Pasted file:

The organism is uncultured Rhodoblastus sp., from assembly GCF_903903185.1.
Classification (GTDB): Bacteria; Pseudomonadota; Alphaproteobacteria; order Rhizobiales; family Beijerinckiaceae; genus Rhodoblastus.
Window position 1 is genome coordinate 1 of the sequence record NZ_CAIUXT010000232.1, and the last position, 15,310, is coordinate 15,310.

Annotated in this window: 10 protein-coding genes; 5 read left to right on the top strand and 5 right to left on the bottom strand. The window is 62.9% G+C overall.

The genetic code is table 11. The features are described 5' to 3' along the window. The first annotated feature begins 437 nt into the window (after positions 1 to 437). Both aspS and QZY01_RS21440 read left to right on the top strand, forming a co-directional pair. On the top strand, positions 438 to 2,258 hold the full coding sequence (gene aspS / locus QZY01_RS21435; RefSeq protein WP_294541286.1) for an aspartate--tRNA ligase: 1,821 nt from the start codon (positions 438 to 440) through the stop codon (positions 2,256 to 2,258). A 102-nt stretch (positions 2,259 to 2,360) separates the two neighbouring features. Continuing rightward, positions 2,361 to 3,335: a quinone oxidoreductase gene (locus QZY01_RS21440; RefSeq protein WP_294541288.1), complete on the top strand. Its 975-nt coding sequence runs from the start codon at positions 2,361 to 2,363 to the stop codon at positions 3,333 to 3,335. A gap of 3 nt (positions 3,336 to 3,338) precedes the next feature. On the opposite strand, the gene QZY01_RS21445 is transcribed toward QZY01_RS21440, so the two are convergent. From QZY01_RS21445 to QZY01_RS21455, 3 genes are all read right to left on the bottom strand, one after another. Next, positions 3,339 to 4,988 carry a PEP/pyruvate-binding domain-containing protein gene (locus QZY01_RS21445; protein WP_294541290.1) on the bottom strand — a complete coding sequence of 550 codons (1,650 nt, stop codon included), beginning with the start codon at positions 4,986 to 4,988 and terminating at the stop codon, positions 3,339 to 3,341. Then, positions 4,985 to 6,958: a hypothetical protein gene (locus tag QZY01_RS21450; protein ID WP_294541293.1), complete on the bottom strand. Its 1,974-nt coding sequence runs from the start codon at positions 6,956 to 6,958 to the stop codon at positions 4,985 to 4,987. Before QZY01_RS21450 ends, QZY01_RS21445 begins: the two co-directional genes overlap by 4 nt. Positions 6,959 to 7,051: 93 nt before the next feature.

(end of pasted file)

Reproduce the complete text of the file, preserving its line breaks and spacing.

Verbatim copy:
The organism is uncultured Rhodoblastus sp., from assembly GCF_903903185.1.
Classification (GTDB): Bacteria; Pseudomonadota; Alphaproteobacteria; order Rhizobiales; family Beijerinckiaceae; genus Rhodoblastus.
Window position 1 is genome coordinate 1 of the sequence record NZ_CAIUXT010000232.1, and the last position, 15,310, is coordinate 15,310.

Annotated in this window: 10 protein-coding genes; 5 read left to right on the top strand and 5 right to left on the bottom strand. The window is 62.9% G+C overall.

The genetic code is table 11. The features are described 5' to 3' along the window. The first annotated feature begins 437 nt into the window (after positions 1 to 437). Both aspS and QZY01_RS21440 read left to right on the top strand, forming a co-directional pair. On the top strand, positions 438 to 2,258 hold the full coding sequence (gene aspS / locus QZY01_RS21435; RefSeq protein WP_294541286.1) for an aspartate--tRNA ligase: 1,821 nt from the start codon (positions 438 to 440) through the stop codon (positions 2,256 to 2,258). A 102-nt stretch (positions 2,259 to 2,360) separates the two neighbouring features. Continuing rightward, positions 2,361 to 3,335: a quinone oxidoreductase gene (locus QZY01_RS21440; RefSeq protein WP_294541288.1), complete on the top strand. Its 975-nt coding sequence runs from the start codon at positions 2,361 to 2,363 to the stop codon at positions 3,333 to 3,335. A gap of 3 nt (positions 3,336 to 3,338) precedes the next feature. On the opposite strand, the gene QZY01_RS21445 is transcribed toward QZY01_RS21440, so the two are convergent. From QZY01_RS21445 to QZY01_RS21455, 3 genes are all read right to left on the bottom strand, one after another. Next, positions 3,339 to 4,988 carry a PEP/pyruvate-binding domain-containing protein gene (locus QZY01_RS21445; protein WP_294541290.1) on the bottom strand — a complete coding sequence of 550 codons (1,650 nt, stop codon included), beginning with the start codon at positions 4,986 to 4,988 and terminating at the stop codon, positions 3,339 to 3,341. Then, positions 4,985 to 6,958: a hypothetical protein gene (locus tag QZY01_RS21450; protein ID WP_294541293.1), complete on the bottom strand. Its 1,974-nt coding sequence runs from the start codon at positions 6,956 to 6,958 to the stop codon at positions 4,985 to 4,987. Before QZY01_RS21450 ends, QZY01_RS21445 begins: the two co-directional genes overlap by 4 nt. Positions 6,959 to 7,051: 93 nt before the next feature.